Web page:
Pittsburgh groups unite to raise money for local LGBTQ nonprofit

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Photo: Oli Alexandre

Sommelier

For nearly 10 years, PGH Sisters has been a small but vital part of Pittsburgh’s LGBTQ community. Founded by activist, former sex worker and trans woman Ciora Thomas in 2013, the local black and trans-led nonprofit serves as a welcoming and safe space for people in the QTBIPOC area. But it wasn’t until last year, at Greensburg’s first in-person Pride celebration at the Westmoreland Museum of American Art, that J. Trafford, the bassist and vocalist of local dark rock/post-punk band Sommelier , became aware of the organization. .

From that moment Trafford knew he wanted to work with SisTers PGH in the future. So when the opportunity to host an event at Black Forge Coffee House II at McKees Rocks arose, the idea for Sounds for SisTers – an upcoming benefit concert where all proceeds will go directly to SisTers PGH – was innate.

“I have the ability to book a venue, I have musician friends, and I can make new musician friends,” Trafford says. “I think it comes naturally to me, and it’s something I want to do because I think it’s important.”

Over the past few years, Trafford has taken an active role in supporting local LGBTQ organizations in the best way he knows how: music. In 2020, he self-released a compilation of collaborative recordings with proceeds benefiting the non-profit housing relief Proud Haven. Two years prior, her Sommelier group held a concert in Greensburg to benefit No More Dysphoria, a grassroots organization started by a New Jersey artist that provides financial assistance to transgender and non-conforming people in transition. Sommelier has also organized concerts to benefit the Trans Women of Color Collective (a national organization based in Washington, DC) and the Persad Center in Pittsburgh.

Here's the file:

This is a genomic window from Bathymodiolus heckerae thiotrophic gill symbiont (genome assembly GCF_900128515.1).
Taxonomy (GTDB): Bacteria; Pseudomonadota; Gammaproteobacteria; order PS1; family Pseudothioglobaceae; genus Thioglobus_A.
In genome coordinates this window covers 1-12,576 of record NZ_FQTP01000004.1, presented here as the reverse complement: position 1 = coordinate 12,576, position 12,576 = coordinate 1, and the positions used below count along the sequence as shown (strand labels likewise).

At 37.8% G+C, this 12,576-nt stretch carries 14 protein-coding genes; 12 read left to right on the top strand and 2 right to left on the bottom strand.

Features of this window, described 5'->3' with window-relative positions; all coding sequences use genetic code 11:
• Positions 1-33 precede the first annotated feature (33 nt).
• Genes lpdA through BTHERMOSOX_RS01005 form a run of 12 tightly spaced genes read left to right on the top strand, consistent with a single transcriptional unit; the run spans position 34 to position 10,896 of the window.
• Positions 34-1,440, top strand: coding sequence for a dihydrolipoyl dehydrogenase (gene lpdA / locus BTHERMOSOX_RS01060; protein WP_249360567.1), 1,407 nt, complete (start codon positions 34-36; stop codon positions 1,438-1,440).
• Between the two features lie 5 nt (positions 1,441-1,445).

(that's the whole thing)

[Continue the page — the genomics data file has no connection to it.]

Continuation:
But Trafford is keen to stress that these efforts were by no means a solitary effort on his part, or even on Sommelier’s part. Ultimately, he says it’s about community support and the universal language of music that brings people together.

“I really want to focus on organizations first,” he adds, “because the only way I found out they were working with them was either by attending LGBTQ+ events where they were present. , or by word of mouth from friends”.

The next Sounds for SisTers event will feature performances from Sommelier, emo-grunge band Hearken, rapper Shamar, acoustic artist Thousandzz de Beez and indie-pop singer Halloway Williams. The SisTers PGH team vetted each ac, to, as Trafford put it, ensure “everyone is on board and everyone is okay with this gathering of human beings coming together to support the SisTers”.

Additionally, a framed print of “No Pride in War” by artist and graphic designer Micah Bazant will be auctioned off to provide additional funds for SisTers PGH.

“I remember an explanation by musician Van Dyke Parks about this, which I’m going to paraphrase,” Trafford says in an interview with the Of Music and Mind blog when asked about the role of music in change. community. “Music and lyrics have enormous political power – to be memorable and to unite people. I may be a dreamer, but I believe there is value in what cannot be stolen or compromised.


Sounds for sisters. 7 p.m., Saturday, July 9. Black Forge Coffee House II. 701 Chartiers Avenue, McKees Rocks. $10. Blackforgecoffee.com

Sommelier. sommelierband.com

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